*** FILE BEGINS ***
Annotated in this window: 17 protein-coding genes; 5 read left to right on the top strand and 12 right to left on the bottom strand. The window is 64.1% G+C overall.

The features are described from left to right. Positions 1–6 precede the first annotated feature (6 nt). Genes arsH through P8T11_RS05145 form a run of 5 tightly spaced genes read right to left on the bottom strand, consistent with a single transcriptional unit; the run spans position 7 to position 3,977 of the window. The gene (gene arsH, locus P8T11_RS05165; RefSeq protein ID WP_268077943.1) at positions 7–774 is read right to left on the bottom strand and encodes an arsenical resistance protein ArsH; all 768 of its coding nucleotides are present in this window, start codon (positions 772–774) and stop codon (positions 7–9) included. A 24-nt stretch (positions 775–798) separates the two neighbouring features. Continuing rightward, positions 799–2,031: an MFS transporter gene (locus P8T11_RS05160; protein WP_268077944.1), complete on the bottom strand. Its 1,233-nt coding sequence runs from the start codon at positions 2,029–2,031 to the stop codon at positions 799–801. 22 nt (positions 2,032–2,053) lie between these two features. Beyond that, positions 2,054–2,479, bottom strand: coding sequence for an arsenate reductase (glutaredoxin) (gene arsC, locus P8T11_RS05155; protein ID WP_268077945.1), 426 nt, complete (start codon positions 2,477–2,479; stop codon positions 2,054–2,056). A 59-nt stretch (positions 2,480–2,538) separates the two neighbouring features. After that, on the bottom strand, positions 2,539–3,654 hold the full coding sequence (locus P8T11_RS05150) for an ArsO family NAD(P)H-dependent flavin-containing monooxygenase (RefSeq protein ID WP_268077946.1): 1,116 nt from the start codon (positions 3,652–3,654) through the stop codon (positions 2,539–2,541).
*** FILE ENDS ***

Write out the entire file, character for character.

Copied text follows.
Annotated in this window: 17 protein-coding genes; 5 read left to right on the top strand and 12 right to left on the bottom strand. The window is 64.1% G+C overall.

The features are described from left to right. Positions 1–6 precede the first annotated feature (6 nt). Genes arsH through P8T11_RS05145 form a run of 5 tightly spaced genes read right to left on the bottom strand, consistent with a single transcriptional unit; the run spans position 7 to position 3,977 of the window. The gene (gene arsH, locus P8T11_RS05165; RefSeq protein ID WP_268077943.1) at positions 7–774 is read right to left on the bottom strand and encodes an arsenical resistance protein ArsH; all 768 of its coding nucleotides are present in this window, start codon (positions 772–774) and stop codon (positions 7–9) included. A 24-nt stretch (positions 775–798) separates the two neighbouring features. Continuing rightward, positions 799–2,031: an MFS transporter gene (locus P8T11_RS05160; protein WP_268077944.1), complete on the bottom strand. Its 1,233-nt coding sequence runs from the start codon at positions 2,029–2,031 to the stop codon at positions 799–801. 22 nt (positions 2,032–2,053) lie between these two features. Beyond that, positions 2,054–2,479, bottom strand: coding sequence for an arsenate reductase (glutaredoxin) (gene arsC, locus P8T11_RS05155; protein ID WP_268077945.1), 426 nt, complete (start codon positions 2,477–2,479; stop codon positions 2,054–2,056). A 59-nt stretch (positions 2,480–2,538) separates the two neighbouring features. After that, on the bottom strand, positions 2,539–3,654 hold the full coding sequence (locus P8T11_RS05150) for an ArsO family NAD(P)H-dependent flavin-containing monooxygenase (RefSeq protein ID WP_268077946.1): 1,116 nt from the start codon (positions 3,652–3,654) through the stop codon (positions 2,539–2,541).